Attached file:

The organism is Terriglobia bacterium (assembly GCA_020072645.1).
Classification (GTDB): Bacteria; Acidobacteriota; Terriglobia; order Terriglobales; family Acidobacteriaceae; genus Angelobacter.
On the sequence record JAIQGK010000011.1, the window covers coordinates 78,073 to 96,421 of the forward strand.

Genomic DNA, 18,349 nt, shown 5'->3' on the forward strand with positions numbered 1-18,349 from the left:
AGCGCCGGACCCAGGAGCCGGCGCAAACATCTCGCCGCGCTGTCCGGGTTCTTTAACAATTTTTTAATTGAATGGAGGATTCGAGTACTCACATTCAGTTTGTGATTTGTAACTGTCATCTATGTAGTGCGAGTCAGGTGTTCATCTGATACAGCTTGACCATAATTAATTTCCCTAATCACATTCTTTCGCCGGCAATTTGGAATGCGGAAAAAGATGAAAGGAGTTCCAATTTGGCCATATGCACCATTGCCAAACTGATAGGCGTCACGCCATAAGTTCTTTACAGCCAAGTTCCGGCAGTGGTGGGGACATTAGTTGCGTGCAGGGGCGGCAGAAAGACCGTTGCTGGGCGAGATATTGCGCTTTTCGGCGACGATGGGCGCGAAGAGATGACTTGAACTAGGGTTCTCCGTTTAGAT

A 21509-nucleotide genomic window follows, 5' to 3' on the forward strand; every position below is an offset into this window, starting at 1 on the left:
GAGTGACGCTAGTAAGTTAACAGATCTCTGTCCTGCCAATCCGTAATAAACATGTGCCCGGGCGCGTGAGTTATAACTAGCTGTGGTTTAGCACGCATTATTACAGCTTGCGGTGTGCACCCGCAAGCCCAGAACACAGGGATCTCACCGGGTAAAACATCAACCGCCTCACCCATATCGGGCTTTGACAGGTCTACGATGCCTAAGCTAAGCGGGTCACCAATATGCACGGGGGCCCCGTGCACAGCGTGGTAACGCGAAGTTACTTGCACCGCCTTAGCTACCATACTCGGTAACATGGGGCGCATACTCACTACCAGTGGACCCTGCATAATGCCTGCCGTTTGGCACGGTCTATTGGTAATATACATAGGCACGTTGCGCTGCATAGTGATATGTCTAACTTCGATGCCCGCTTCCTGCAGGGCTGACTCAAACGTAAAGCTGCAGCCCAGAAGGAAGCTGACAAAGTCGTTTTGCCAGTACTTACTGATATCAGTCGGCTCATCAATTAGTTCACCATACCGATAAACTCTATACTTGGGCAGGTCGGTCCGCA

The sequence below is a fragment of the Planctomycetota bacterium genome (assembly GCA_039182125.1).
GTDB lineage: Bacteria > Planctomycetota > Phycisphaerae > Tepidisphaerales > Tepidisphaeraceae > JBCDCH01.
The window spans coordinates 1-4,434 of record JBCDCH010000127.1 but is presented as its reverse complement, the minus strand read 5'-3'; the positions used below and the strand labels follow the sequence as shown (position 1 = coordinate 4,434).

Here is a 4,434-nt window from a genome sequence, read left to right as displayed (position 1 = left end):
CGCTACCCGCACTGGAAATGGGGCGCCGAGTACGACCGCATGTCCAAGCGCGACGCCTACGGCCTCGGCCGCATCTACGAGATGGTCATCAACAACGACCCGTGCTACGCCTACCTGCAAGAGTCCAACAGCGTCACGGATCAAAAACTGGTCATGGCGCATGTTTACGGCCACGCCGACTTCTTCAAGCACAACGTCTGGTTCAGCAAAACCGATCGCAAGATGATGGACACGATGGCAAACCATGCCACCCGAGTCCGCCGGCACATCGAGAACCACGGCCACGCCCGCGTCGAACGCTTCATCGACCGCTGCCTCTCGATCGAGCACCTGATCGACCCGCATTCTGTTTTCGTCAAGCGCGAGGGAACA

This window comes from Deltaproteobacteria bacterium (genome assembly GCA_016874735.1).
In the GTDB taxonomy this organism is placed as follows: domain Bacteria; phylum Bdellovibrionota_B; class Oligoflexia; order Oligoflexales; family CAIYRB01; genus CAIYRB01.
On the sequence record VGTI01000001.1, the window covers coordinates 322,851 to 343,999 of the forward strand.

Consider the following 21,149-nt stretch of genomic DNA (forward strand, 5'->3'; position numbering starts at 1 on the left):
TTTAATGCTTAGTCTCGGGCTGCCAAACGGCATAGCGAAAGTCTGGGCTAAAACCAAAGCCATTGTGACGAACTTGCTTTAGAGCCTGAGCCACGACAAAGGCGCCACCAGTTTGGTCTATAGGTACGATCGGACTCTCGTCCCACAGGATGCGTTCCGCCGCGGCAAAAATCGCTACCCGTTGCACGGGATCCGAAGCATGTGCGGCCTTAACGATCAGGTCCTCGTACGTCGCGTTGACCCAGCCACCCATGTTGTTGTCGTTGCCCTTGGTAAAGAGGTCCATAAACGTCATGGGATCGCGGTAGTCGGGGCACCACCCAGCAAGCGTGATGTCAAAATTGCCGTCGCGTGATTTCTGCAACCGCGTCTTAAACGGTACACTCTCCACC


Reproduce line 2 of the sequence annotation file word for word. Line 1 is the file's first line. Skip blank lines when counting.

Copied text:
Classification (GTDB): Bacteria; Acidobacteriota; Terriglobia; order Terriglobales; family Acidobacteriaceae; genus Angelobacter.